Kennedy Space Center, Florida – Operations at the Florida Spaceport are back to normal after Hurricane Ian rampaged across the state.
On Wednesday, October 5, NASA and SpaceX aim to launch a crew of American, Japanese and Russian astronauts to the International Space Station.
If the current schedule continues, the Crew-5 mission will launch on SpaceX’s Falcon 9 rocket and Crew Dragon spacecraft from the Kennedy Space Center launch pad 39A at noon EST. Backup release dates are available October 7 and possibly October 6-9, pending review.
NASA astronauts Nicole Mann and Josh Casada, JAXA astronaut Koichi Wakata and Roscosmos astronaut Anna Kekina were at Johnson Space Center in Houston for the last weeks before they traveled to Florida for liftoff with SpaceX.
The astronauts arrived at KSC on Saturday and completed a countdown rehearsal for launch on Sunday.
For the first time since SpaceX began launching NASA astronauts from US soil in 2020, the Russian Space Agency and NASA have exchanged a seat on the commercial spacecraft. Kikina will be the first astronaut to fly with SpaceX.
Crew-5 astronaut launch changed several times before the last delay Because of Hurricane Ianthat made landfall in southwest Florida on Wednesday, leaving a wide path of death and destruction in its wake.
“Mission teams continue to monitor Ian’s impacts at the Space Coast and NASA’s Kennedy Space Center in Florida and can adjust the launch date again, as necessary,” NASA wrote in a blog post. “As of 6 p.m. on Wednesday, September 28, the Kennedy Space Center announced that HURCON I has positioned the ride team in a sheltered location at their designated locations until the storm passes.”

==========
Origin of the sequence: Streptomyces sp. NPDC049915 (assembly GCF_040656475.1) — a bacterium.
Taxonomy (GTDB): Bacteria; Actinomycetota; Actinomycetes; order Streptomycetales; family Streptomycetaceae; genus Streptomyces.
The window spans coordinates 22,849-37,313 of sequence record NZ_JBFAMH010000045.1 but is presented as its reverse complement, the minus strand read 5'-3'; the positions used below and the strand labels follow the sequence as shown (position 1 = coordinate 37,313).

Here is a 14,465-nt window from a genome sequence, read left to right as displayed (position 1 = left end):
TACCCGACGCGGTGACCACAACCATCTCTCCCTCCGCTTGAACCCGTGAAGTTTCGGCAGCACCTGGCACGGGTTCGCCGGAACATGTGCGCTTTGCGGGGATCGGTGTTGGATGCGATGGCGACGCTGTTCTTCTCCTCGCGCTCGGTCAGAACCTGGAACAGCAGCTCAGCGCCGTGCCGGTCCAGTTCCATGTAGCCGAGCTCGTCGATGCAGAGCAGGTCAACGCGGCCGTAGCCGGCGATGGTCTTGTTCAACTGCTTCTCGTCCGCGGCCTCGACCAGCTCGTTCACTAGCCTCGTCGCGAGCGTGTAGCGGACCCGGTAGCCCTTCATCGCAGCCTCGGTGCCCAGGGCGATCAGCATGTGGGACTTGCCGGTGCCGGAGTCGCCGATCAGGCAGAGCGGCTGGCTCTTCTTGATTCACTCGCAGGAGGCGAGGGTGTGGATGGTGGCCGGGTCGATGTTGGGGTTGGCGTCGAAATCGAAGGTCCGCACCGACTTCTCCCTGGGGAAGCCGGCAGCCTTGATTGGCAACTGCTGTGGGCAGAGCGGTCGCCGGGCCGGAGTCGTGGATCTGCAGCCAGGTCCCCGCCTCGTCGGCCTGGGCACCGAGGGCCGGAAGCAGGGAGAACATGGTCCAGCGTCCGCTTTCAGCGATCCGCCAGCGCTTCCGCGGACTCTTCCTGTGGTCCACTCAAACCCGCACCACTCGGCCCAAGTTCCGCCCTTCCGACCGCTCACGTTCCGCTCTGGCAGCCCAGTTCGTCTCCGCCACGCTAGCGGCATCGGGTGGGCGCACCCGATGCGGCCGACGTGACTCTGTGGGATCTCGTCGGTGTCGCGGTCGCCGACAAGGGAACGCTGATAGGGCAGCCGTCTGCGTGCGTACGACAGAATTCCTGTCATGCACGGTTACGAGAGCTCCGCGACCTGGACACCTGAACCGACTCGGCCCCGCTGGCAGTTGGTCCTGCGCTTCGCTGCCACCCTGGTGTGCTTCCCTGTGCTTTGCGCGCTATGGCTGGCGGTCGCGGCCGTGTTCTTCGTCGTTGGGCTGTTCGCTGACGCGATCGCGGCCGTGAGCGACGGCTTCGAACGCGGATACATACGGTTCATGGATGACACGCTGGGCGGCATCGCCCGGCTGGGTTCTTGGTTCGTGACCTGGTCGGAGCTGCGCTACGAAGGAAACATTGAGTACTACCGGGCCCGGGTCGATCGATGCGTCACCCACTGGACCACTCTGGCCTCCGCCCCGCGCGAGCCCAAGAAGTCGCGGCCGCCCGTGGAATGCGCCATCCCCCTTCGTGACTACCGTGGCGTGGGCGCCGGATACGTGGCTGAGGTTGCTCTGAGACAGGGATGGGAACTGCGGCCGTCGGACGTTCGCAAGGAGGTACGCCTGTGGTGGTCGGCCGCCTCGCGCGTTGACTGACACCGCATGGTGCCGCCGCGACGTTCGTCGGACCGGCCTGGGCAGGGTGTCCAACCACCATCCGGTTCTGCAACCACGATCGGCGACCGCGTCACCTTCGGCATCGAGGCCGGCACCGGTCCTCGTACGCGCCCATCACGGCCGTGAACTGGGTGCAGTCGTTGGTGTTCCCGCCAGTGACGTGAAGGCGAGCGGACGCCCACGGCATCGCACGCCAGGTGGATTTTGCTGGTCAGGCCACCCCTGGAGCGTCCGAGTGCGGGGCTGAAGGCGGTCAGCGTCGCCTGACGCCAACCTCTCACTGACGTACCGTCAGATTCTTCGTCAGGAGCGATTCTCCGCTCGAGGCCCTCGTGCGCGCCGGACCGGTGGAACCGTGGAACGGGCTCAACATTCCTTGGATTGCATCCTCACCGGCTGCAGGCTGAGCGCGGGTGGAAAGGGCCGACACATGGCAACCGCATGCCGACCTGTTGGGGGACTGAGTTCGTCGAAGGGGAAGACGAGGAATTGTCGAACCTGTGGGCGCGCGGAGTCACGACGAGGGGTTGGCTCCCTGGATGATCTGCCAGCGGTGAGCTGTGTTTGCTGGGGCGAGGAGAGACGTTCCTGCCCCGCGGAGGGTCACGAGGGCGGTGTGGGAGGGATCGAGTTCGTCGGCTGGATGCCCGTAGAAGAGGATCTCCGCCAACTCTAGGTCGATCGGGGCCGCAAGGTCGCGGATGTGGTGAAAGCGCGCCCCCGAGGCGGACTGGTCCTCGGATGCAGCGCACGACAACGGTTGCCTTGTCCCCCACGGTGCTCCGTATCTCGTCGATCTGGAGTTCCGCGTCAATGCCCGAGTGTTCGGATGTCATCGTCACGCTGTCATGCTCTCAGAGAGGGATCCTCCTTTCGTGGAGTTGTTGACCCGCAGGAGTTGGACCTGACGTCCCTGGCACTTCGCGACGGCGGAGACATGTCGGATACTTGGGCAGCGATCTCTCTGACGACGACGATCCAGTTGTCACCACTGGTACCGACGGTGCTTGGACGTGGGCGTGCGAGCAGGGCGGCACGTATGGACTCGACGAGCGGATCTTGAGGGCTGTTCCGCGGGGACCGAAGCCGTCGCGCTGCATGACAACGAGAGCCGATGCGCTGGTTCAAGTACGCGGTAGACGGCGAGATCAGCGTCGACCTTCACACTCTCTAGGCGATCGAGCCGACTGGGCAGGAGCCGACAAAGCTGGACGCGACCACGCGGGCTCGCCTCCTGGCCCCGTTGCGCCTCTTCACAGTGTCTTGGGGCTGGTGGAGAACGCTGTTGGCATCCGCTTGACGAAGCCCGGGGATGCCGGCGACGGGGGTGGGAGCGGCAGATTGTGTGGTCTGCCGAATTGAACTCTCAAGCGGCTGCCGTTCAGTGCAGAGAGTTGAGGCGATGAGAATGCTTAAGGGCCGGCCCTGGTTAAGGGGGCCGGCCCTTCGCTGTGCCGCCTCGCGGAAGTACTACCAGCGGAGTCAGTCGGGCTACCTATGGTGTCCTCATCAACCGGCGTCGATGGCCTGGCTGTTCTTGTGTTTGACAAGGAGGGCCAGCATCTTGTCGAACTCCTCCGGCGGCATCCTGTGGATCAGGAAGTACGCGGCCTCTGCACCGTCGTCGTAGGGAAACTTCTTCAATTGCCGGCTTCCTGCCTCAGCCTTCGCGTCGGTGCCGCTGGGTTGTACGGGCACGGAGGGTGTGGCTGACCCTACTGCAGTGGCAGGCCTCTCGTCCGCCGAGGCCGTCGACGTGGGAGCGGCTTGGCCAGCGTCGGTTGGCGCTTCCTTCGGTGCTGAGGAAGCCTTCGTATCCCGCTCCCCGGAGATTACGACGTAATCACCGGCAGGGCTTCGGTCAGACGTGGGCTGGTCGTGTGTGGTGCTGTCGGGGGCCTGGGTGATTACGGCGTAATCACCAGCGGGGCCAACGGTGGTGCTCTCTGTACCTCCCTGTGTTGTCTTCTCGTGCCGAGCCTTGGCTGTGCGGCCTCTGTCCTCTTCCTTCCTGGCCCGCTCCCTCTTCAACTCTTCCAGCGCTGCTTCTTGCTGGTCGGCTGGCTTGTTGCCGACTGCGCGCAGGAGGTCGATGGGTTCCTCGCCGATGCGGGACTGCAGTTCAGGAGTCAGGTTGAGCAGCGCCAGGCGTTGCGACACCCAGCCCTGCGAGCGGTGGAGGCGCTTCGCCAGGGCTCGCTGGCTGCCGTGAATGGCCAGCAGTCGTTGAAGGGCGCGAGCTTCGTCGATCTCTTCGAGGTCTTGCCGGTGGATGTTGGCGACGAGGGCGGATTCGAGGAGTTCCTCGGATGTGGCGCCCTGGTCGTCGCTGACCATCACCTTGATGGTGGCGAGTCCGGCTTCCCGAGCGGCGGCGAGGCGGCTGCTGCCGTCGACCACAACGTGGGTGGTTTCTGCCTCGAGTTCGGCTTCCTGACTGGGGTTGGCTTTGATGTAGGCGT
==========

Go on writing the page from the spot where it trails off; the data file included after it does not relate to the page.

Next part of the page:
Before the storm, the space center closed and The Artemis-1 SLS moon rocket was transported to the Vehicle Assembly Building. NASA was aiming to launch the SLS moon rocket before the end of September but now it will have to wait until November.
The original Crew-5’s launch date was pushed back in September after the Falcon 9’s mission booster was damaged during transfer to KSC.
This launch will mark the fifth part of the operational mission of NASA’s Commercial Crew Program in which the space agency pushes SpaceX, and beginning next year, Boeing will transport astronauts to and from the International Space Station.
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